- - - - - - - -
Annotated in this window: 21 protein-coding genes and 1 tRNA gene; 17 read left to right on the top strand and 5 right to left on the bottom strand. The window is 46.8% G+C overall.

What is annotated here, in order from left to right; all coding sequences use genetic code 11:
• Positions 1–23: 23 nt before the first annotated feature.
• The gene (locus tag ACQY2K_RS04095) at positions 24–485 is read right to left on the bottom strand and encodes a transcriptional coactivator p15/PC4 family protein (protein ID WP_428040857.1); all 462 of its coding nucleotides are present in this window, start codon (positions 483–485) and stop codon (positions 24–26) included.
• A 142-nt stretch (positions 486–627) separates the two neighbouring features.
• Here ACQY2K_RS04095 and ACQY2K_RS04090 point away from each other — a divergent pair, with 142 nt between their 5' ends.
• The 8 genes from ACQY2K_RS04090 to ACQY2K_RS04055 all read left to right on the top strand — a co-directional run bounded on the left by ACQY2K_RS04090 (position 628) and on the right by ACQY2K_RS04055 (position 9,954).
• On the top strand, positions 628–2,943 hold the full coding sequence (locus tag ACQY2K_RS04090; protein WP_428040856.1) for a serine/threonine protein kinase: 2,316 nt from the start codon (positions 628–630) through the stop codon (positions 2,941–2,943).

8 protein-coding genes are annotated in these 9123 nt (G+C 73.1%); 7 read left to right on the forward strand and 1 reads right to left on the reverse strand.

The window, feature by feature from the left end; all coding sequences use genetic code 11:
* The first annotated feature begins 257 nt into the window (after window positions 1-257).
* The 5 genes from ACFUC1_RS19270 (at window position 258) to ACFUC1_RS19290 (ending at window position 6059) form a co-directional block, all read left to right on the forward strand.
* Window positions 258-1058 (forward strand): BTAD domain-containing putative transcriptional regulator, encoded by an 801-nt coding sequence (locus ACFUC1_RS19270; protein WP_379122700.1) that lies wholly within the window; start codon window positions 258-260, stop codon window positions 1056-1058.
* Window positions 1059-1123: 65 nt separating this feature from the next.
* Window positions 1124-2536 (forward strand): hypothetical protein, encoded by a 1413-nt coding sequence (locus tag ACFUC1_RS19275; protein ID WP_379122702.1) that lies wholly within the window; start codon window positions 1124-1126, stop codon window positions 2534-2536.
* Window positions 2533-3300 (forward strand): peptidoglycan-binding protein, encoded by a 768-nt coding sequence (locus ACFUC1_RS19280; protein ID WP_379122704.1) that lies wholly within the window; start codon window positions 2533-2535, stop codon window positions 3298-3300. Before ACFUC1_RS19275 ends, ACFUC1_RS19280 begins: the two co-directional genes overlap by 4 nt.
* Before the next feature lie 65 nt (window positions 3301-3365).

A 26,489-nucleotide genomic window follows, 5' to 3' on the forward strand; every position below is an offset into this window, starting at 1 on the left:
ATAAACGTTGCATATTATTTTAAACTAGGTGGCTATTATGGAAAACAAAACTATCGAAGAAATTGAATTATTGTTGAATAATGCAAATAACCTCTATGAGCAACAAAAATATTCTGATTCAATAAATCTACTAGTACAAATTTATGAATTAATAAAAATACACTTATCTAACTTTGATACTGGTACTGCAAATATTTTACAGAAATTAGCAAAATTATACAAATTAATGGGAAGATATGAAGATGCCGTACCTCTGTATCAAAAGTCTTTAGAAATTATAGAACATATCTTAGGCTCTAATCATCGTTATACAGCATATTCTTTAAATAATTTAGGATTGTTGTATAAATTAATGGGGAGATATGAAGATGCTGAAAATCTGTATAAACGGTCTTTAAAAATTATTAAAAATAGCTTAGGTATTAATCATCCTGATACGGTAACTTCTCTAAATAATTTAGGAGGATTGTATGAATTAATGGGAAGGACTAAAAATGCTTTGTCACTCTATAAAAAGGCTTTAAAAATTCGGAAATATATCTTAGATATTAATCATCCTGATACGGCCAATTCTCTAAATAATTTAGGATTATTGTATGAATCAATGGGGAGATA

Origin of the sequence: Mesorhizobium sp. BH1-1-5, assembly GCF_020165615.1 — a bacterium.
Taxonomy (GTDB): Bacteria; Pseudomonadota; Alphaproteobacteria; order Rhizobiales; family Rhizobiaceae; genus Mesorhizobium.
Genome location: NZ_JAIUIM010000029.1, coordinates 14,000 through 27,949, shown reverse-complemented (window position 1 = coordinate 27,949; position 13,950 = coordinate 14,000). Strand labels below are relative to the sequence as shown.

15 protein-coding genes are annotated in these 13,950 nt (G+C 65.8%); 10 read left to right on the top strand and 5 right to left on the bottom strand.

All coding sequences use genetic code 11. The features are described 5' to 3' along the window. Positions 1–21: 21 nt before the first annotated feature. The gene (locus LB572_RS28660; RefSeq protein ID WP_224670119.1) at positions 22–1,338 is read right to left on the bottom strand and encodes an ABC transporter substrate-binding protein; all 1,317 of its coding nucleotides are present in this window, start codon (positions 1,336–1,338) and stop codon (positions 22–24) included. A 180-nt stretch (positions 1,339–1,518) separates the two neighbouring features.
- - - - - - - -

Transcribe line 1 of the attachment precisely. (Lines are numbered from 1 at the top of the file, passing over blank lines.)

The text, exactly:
Annotated in this window: 21 protein-coding genes and 1 tRNA gene; 17 read left to right on the top strand and 5 right to left on the bottom strand. The window is 46.8% G+C overall.